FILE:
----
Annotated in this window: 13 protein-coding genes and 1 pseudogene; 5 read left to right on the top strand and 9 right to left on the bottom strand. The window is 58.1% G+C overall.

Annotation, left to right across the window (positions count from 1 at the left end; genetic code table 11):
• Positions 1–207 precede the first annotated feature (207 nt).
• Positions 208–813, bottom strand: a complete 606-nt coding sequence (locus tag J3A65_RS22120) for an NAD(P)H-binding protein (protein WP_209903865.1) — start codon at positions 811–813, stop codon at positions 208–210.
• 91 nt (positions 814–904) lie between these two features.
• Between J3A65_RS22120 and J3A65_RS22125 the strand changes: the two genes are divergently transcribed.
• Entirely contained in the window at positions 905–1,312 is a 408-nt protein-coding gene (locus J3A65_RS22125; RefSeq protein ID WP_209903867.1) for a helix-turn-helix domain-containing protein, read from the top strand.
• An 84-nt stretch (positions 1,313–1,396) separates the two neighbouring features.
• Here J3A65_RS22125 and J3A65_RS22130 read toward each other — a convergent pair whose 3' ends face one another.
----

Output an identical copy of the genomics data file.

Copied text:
Annotated in this window: 13 protein-coding genes and 1 pseudogene; 5 read left to right on the top strand and 9 right to left on the bottom strand. The window is 58.1% G+C overall.

Annotation, left to right across the window (positions count from 1 at the left end; genetic code table 11):
• Positions 1–207 precede the first annotated feature (207 nt).
• Positions 208–813, bottom strand: a complete 606-nt coding sequence (locus tag J3A65_RS22120) for an NAD(P)H-binding protein (protein WP_209903865.1) — start codon at positions 811–813, stop codon at positions 208–210.
• 91 nt (positions 814–904) lie between these two features.
• Between J3A65_RS22120 and J3A65_RS22125 the strand changes: the two genes are divergently transcribed.
• Entirely contained in the window at positions 905–1,312 is a 408-nt protein-coding gene (locus J3A65_RS22125; RefSeq protein ID WP_209903867.1) for a helix-turn-helix domain-containing protein, read from the top strand.
• An 84-nt stretch (positions 1,313–1,396) separates the two neighbouring features.
• Here J3A65_RS22125 and J3A65_RS22130 read toward each other — a convergent pair whose 3' ends face one another.